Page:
When fly fishing for carp make sure your hooks are strong – they are likely to straighten standard trout hooks. Make sure to also read the fishery rules on this front; some may be barbless only, whilst some are micro-barbed only. Always best to check and make sure you’re representing fly anglers in a positive light.
The flies themselves will vary, quite simply because their food varies. Carp will gladly feed on snails, corixa, bloodworm, even baitfish and nymphs – they are opportunists. As such, carry some patterns to represent these food sources, but also some mudding patterns if you are fortunate enough to have enough water clarity to stalk the fish. Something like a Crazy Charlie tied with soft materials and rubber legs will work.
However, to find your feet and to understand more about the species – this is still very much the stage I am at – do not be afraid of using bait imitations. Either loose feed some bread then fish a sinking or floating bread imitation or feed in some dog mixer biscuits and fish a suitable imitation. There are flies on the market to represent both, for those that do not dress their own flies.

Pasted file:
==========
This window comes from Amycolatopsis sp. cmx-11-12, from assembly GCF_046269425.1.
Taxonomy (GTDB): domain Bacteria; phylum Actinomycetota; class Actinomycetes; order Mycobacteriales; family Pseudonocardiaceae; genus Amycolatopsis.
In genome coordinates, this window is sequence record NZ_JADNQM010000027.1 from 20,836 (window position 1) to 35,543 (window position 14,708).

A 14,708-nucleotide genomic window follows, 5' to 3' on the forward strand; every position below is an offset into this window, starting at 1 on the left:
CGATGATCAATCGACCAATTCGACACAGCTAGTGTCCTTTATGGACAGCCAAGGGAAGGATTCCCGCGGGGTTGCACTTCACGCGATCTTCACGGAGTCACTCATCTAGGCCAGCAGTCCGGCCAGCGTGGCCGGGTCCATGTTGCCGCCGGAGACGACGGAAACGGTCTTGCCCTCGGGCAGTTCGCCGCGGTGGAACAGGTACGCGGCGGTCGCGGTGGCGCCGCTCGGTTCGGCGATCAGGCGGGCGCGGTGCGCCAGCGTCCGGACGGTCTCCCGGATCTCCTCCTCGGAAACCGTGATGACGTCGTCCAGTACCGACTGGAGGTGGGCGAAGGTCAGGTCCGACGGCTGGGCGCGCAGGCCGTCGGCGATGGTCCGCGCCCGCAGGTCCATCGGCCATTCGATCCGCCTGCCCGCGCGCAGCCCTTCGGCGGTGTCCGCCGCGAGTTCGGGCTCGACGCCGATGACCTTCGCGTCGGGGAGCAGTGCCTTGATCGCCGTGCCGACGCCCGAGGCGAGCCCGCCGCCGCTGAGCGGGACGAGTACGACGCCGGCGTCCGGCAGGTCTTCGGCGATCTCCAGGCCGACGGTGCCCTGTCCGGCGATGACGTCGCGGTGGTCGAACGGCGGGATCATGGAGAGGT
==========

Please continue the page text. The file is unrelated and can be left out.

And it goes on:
Feed in the natural food little and often. The carp will soon pay attention and will soon gain confidence. The beauty of fly fishing is that you can choose your target and reposition your imitation very quickly. When the fish are feeding confidently, cast your imitation into the mix and wait for the result. You may find the carp investigating your fly, often refusing it. Don’t get too trigger happy. Sooner or later one will slip up. When the carp are cruising near the surface and looking up, they can be tempted with all manner of flies; from beetle, crane fly and even shuttlecock style patterns, so feel free to experiment accordingly.
Some fisheries to try that welcome fly anglers (always best to reconfirm before visiting):
- Sylen Lakes, near Llanelli.
- Pembrokeshire Coarse Fishery, near Whitland.
- Cledlyn Lake, near Llanybydder.
- Nine-Oaks, near Aberaeron.
- Gowerton Coarse Fishery near Swansea.
- Dyffryn Springs, near Cardiff.
- Riverside Fishery, near Caerphilly.
- Penywern Ponds, near Merthyr Tydfil.
Words: Steffan Jones
Images: Steffan Jones